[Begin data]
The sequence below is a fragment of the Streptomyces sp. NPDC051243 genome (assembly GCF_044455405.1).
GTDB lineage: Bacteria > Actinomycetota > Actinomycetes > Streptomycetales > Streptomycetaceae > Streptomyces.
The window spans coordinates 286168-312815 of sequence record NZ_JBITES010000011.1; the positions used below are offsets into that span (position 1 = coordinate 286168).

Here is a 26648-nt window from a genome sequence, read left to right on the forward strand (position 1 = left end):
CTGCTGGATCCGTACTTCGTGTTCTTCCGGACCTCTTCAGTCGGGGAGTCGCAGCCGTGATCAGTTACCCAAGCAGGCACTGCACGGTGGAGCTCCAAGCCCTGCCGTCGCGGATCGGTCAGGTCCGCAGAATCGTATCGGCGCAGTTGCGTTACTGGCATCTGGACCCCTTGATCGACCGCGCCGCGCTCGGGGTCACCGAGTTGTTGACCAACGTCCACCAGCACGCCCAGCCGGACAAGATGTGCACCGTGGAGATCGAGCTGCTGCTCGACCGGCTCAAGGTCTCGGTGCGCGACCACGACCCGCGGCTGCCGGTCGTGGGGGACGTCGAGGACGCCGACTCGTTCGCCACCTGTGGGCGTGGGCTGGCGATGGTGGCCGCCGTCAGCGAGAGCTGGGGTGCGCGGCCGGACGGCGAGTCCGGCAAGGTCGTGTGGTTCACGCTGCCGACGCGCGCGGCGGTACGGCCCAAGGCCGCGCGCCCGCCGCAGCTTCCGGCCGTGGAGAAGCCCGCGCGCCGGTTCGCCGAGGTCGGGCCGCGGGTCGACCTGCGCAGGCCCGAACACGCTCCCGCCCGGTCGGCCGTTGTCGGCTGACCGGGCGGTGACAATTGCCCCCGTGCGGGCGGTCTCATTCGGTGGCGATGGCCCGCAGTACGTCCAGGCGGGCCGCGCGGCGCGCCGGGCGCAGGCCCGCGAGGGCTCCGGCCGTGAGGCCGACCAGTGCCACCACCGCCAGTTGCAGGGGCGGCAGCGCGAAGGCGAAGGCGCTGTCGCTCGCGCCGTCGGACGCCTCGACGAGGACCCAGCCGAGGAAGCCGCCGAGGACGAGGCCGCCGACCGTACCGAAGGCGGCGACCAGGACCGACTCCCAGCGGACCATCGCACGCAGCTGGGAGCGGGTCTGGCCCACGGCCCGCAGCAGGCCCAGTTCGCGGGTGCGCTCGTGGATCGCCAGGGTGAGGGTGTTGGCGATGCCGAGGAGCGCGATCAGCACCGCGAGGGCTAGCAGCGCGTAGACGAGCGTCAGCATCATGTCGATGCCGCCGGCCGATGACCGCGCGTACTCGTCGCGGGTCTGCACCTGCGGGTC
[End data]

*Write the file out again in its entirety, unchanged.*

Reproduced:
The sequence below is a fragment of the Streptomyces sp. NPDC051243 genome (assembly GCF_044455405.1).
GTDB lineage: Bacteria > Actinomycetota > Actinomycetes > Streptomycetales > Streptomycetaceae > Streptomyces.
The window spans coordinates 286168-312815 of sequence record NZ_JBITES010000011.1; the positions used below are offsets into that span (position 1 = coordinate 286168).

Here is a 26648-nt window from a genome sequence, read left to right on the forward strand (position 1 = left end):
CTGCTGGATCCGTACTTCGTGTTCTTCCGGACCTCTTCAGTCGGGGAGTCGCAGCCGTGATCAGTTACCCAAGCAGGCACTGCACGGTGGAGCTCCAAGCCCTGCCGTCGCGGATCGGTCAGGTCCGCAGAATCGTATCGGCGCAGTTGCGTTACTGGCATCTGGACCCCTTGATCGACCGCGCCGCGCTCGGGGTCACCGAGTTGTTGACCAACGTCCACCAGCACGCCCAGCCGGACAAGATGTGCACCGTGGAGATCGAGCTGCTGCTCGACCGGCTCAAGGTCTCGGTGCGCGACCACGACCCGCGGCTGCCGGTCGTGGGGGACGTCGAGGACGCCGACTCGTTCGCCACCTGTGGGCGTGGGCTGGCGATGGTGGCCGCCGTCAGCGAGAGCTGGGGTGCGCGGCCGGACGGCGAGTCCGGCAAGGTCGTGTGGTTCACGCTGCCGACGCGCGCGGCGGTACGGCCCAAGGCCGCGCGCCCGCCGCAGCTTCCGGCCGTGGAGAAGCCCGCGCGCCGGTTCGCCGAGGTCGGGCCGCGGGTCGACCTGCGCAGGCCCGAACACGCTCCCGCCCGGTCGGCCGTTGTCGGCTGACCGGGCGGTGACAATTGCCCCCGTGCGGGCGGTCTCATTCGGTGGCGATGGCCCGCAGTACGTCCAGGCGGGCCGCGCGGCGCGCCGGGCGCAGGCCCGCGAGGGCTCCGGCCGTGAGGCCGACCAGTGCCACCACCGCCAGTTGCAGGGGCGGCAGCGCGAAGGCGAAGGCGCTGTCGCTCGCGCCGTCGGACGCCTCGACGAGGACCCAGCCGAGGAAGCCGCCGAGGACGAGGCCGCCGACCGTACCGAAGGCGGCGACCAGGACCGACTCCCAGCGGACCATCGCACGCAGCTGGGAGCGGGTCTGGCCCACGGCCCGCAGCAGGCCCAGTTCGCGGGTGCGCTCGTGGATCGCCAGGGTGAGGGTGTTGGCGATGCCGAGGAGCGCGATCAGCACCGCGAGGGCTAGCAGCGCGTAGACGAGCGTCAGCATCATGTCGATGCCGCCGGCCGATGACCGCGCGTACTCGTCGCGGGTCTGCACCTGCGGGTC